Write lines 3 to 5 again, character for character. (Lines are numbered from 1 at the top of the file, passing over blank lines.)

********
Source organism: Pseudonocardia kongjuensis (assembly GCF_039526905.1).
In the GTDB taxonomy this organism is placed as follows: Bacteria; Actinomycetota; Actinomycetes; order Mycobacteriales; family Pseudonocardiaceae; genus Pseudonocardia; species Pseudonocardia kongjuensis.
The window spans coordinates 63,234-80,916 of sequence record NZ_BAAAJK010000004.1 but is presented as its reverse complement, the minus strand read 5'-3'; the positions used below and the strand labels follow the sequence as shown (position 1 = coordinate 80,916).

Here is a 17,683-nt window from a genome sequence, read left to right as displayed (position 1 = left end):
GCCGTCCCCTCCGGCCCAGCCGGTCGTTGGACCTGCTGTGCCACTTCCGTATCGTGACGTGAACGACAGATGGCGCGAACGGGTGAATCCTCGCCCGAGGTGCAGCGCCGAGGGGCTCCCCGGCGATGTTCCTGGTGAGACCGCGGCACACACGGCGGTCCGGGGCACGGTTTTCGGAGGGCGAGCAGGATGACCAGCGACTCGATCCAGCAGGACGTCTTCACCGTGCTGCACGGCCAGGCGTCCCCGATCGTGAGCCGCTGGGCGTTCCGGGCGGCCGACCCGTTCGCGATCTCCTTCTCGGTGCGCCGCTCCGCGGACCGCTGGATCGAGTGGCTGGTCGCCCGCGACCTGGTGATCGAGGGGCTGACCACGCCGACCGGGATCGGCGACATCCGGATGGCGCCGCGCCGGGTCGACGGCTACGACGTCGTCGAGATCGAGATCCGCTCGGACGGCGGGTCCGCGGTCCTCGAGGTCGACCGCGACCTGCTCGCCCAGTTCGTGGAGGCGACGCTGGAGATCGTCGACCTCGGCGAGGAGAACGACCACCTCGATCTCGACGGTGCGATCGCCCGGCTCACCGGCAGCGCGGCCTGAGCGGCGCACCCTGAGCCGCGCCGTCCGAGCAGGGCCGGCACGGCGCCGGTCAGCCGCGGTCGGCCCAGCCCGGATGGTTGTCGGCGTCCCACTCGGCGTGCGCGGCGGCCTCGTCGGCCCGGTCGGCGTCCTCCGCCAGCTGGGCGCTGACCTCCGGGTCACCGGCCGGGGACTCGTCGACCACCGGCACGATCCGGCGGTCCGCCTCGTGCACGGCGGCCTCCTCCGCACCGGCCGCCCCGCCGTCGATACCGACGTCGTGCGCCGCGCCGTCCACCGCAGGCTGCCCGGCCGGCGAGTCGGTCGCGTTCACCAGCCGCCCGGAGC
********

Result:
The window spans coordinates 63,234-80,916 of sequence record NZ_BAAAJK010000004.1 but is presented as its reverse complement, the minus strand read 5'-3'; the positions used below and the strand labels follow the sequence as shown (position 1 = coordinate 80,916).

Here is a 17,683-nt window from a genome sequence, read left to right as displayed (position 1 = left end):
GCCGTCCCCTCCGGCCCAGCCGGTCGTTGGACCTGCTGTGCCACTTCCGTATCGTGACGTGAACGACAGATGGCGCGAACGGGTGAATCCTCGCCCGAGGTGCAGCGCCGAGGGGCTCCCCGGCGATGTTCCTGGTGAGACCGCGGCACACACGGCGGTCCGGGGCACGGTTTTCGGAGGGCGAGCAGGATGACCAGCGACTCGATCCAGCAGGACGTCTTCACCGTGCTGCACGGCCAGGCGTCCCCGATCGTGAGCCGCTGGGCGTTCCGGGCGGCCGACCCGTTCGCGATCTCCTTCTCGGTGCGCCGCTCCGCGGACCGCTGGATCGAGTGGCTGGTCGCCCGCGACCTGGTGATCGAGGGGCTGACCACGCCGACCGGGATCGGCGACATCCGGATGGCGCCGCGCCGGGTCGACGGCTACGACGTCGTCGAGATCGAGATCCGCTCGGACGGCGGGTCCGCGGTCCTCGAGGTCGACCGCGACCTGCTCGCCCAGTTCGTGGAGGCGACGCTGGAGATCGTCGACCTCGGCGAGGAGAACGACCACCTCGATCTCGACGGTGCGATCGCCCGGCTCACCGGCAGCGCGGCCTGAGCGGCGCACCCTGAGCCGCGCCGTCCGAGCAGGGCCGGCACGGCGCCGGTCAGCCGCGGTCGGCCCAGCCCGGATGGTTGTCGGCGTCCCACTCGGCGTGCGCGGCGGCCTCGTCGGCCCGGTCGGCGTCCTCCGCCAGCTGGGCGCTGACCTCCGGGTCACCGGCCGGGGACTCGTCGACCACCGGCACGATCCGGCGGTCCGCCTCGTGCACGGCGGCCTCCTCCGCACCGGCCGCCCCGCCGTCGATACCGACGTCGTGCGCCGCGCCGTCCACCGCAGGCTGCCCGGCCGGCGAGTCGGTCGCGTTCACCAGCCGCCCGGAGC